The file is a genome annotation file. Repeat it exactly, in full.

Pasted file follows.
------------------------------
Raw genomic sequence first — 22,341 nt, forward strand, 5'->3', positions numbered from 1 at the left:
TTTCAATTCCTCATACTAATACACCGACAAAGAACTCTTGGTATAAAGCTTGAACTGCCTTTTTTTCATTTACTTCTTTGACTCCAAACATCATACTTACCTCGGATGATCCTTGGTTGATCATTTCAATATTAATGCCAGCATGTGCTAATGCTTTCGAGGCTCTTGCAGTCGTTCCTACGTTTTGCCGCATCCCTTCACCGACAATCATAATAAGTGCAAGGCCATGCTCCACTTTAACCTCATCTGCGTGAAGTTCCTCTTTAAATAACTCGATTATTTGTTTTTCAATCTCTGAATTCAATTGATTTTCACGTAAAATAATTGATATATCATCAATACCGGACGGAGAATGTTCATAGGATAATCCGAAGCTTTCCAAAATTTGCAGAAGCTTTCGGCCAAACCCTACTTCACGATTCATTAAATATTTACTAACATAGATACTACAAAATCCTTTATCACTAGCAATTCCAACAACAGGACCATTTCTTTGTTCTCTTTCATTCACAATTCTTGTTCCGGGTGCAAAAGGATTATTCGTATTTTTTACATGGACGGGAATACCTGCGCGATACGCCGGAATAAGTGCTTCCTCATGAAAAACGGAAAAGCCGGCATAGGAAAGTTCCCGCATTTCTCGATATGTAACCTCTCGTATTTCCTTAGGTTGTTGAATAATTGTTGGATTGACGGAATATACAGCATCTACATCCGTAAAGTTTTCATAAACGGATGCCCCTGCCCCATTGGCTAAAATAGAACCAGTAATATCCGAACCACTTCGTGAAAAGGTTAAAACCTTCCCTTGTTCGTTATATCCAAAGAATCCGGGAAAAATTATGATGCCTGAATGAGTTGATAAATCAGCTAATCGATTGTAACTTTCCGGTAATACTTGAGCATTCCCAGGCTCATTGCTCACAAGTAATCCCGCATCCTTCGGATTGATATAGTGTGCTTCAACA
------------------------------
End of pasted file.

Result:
Raw genomic sequence first — 22,341 nt, forward strand, 5'->3', positions numbered from 1 at the left:
TTTCAATTCCTCATACTAATACACCGACAAAGAACTCTTGGTATAAAGCTTGAACTGCCTTTTTTTCATTTACTTCTTTGACTCCAAACATCATACTTACCTCGGATGATCCTTGGTTGATCATTTCAATATTAATGCCAGCATGTGCTAATGCTTTCGAGGCTCTTGCAGTCGTTCCTACGTTTTGCCGCATCCCTTCACCGACAATCATAATAAGTGCAAGGCCATGCTCCACTTTAACCTCATCTGCGTGAAGTTCCTCTTTAAATAACTCGATTATTTGTTTTTCAATCTCTGAATTCAATTGATTTTCACGTAAAATAATTGATATATCATCAATACCGGACGGAGAATGTTCATAGGATAATCCGAAGCTTTCCAAAATTTGCAGAAGCTTTCGGCCAAACCCTACTTCACGATTCATTAAATATTTACTAACATAGATACTACAAAATCCTTTATCACTAGCAATTCCAACAACAGGACCATTTCTTTGTTCTCTTTCATTCACAATTCTTGTTCCGGGTGCAAAAGGATTATTCGTATTTTTTACATGGACGGGAATACCTGCGCGATACGCCGGAATAAGTGCTTCCTCATGAAAAACGGAAAAGCCGGCATAGGAAAGTTCCCGCATTTCTCGATATGTAACCTCTCGTATTTCCTTAGGTTGTTGAATAATTGTTGGATTGACGGAATATACAGCATCTACATCCGTAAAGTTTTCATAAACGGATGCCCCTGCCCCATTGGCTAAAATAGAACCAGTAATATCCGAACCACTTCGTGAAAAGGTTAAAACCTTCCCTTGTTCGTTATATCCAAAGAATCCGGGAAAAATTATGATGCCTGAATGAGTTGATAAATCAGCTAATCGATTGTAACTTTCCGGTAATACTTGAGCATTCCCAGGCTCATTGCTCACAAGTAATCCCGCATCCTTCGGATTGATATAGTGTGCTTCAACA